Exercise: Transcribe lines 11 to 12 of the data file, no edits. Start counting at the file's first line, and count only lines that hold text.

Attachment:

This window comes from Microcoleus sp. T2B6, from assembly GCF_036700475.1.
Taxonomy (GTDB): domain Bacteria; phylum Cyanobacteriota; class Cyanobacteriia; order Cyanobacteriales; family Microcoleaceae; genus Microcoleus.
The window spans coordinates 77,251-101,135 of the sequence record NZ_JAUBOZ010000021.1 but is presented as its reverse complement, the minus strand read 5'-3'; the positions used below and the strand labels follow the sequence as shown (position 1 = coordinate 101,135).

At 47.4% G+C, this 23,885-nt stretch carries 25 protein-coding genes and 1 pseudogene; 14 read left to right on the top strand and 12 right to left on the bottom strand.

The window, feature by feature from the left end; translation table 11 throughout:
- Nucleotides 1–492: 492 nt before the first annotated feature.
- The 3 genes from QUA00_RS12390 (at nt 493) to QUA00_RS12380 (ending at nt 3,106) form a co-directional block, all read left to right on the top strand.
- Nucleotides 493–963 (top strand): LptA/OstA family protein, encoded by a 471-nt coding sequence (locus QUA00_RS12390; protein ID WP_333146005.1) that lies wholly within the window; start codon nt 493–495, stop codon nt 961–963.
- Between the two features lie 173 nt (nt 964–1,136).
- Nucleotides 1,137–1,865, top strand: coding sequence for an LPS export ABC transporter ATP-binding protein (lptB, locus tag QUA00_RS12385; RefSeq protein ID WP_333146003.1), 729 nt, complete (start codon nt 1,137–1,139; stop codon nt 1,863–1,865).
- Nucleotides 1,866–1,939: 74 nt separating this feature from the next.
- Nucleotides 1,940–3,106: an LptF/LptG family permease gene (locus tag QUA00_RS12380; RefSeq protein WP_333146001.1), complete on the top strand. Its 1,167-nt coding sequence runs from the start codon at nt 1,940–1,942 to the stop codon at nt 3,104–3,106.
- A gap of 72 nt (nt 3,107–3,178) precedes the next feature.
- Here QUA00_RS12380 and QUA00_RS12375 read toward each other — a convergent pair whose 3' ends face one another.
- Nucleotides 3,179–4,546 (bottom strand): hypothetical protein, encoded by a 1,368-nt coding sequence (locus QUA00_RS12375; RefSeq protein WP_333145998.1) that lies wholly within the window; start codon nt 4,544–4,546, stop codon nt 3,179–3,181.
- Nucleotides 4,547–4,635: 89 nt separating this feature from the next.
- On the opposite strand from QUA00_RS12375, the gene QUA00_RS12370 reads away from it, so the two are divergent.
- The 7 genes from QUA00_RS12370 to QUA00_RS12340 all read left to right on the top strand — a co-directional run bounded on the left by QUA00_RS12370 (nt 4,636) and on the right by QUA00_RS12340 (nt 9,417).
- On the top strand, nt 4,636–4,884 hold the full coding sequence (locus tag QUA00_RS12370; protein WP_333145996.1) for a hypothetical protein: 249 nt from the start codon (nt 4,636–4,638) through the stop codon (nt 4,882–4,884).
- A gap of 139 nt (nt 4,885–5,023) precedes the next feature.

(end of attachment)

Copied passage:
- Nucleotides 1,866–1,939: 74 nt separating this feature from the next.
- Nucleotides 1,940–3,106: an LptF/LptG family permease gene (locus tag QUA00_RS12380; RefSeq protein WP_333146001.1), complete on the top strand. Its 1,167-nt coding sequence runs from the start codon at nt 1,940–1,942 to the stop codon at nt 3,104–3,106.